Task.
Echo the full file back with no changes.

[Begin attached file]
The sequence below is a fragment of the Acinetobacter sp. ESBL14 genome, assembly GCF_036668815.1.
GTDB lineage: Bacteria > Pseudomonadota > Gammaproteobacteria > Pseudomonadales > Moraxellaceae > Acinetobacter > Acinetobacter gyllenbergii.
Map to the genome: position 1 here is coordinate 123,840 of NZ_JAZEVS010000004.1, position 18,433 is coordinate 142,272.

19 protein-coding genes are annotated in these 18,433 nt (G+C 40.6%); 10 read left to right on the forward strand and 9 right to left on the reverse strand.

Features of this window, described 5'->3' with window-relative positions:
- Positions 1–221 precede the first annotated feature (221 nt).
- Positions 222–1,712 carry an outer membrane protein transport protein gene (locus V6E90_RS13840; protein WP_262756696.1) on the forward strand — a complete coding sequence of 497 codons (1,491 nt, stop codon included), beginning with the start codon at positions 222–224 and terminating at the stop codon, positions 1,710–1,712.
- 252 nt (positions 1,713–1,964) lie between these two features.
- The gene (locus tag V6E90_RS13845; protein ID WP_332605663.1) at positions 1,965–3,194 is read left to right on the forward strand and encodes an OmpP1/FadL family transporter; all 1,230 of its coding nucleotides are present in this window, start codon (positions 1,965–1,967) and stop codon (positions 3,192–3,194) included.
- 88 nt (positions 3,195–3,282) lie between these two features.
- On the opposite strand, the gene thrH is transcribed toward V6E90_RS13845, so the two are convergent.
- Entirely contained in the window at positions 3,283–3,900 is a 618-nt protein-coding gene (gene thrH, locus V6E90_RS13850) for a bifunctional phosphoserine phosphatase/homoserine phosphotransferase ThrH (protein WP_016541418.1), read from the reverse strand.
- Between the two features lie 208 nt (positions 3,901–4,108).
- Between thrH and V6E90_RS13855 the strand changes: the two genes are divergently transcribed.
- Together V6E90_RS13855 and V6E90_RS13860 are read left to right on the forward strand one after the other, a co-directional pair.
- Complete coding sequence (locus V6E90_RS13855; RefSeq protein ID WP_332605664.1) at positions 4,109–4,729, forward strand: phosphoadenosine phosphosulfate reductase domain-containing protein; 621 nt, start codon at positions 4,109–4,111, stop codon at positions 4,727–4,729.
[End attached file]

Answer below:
The sequence below is a fragment of the Acinetobacter sp. ESBL14 genome, assembly GCF_036668815.1.
GTDB lineage: Bacteria > Pseudomonadota > Gammaproteobacteria > Pseudomonadales > Moraxellaceae > Acinetobacter > Acinetobacter gyllenbergii.
Map to the genome: position 1 here is coordinate 123,840 of NZ_JAZEVS010000004.1, position 18,433 is coordinate 142,272.

19 protein-coding genes are annotated in these 18,433 nt (G+C 40.6%); 10 read left to right on the forward strand and 9 right to left on the reverse strand.

Features of this window, described 5'->3' with window-relative positions:
- Positions 1–221 precede the first annotated feature (221 nt).
- Positions 222–1,712 carry an outer membrane protein transport protein gene (locus V6E90_RS13840; protein WP_262756696.1) on the forward strand — a complete coding sequence of 497 codons (1,491 nt, stop codon included), beginning with the start codon at positions 222–224 and terminating at the stop codon, positions 1,710–1,712.
- 252 nt (positions 1,713–1,964) lie between these two features.
- The gene (locus tag V6E90_RS13845; protein ID WP_332605663.1) at positions 1,965–3,194 is read left to right on the forward strand and encodes an OmpP1/FadL family transporter; all 1,230 of its coding nucleotides are present in this window, start codon (positions 1,965–1,967) and stop codon (positions 3,192–3,194) included.
- 88 nt (positions 3,195–3,282) lie between these two features.
- On the opposite strand, the gene thrH is transcribed toward V6E90_RS13845, so the two are convergent.
- Entirely contained in the window at positions 3,283–3,900 is a 618-nt protein-coding gene (gene thrH, locus V6E90_RS13850) for a bifunctional phosphoserine phosphatase/homoserine phosphotransferase ThrH (protein WP_016541418.1), read from the reverse strand.
- Between the two features lie 208 nt (positions 3,901–4,108).
- Between thrH and V6E90_RS13855 the strand changes: the two genes are divergently transcribed.
- Together V6E90_RS13855 and V6E90_RS13860 are read left to right on the forward strand one after the other, a co-directional pair.
- Complete coding sequence (locus V6E90_RS13855; RefSeq protein ID WP_332605664.1) at positions 4,109–4,729, forward strand: phosphoadenosine phosphosulfate reductase domain-containing protein; 621 nt, start codon at positions 4,109–4,111, stop codon at positions 4,727–4,729.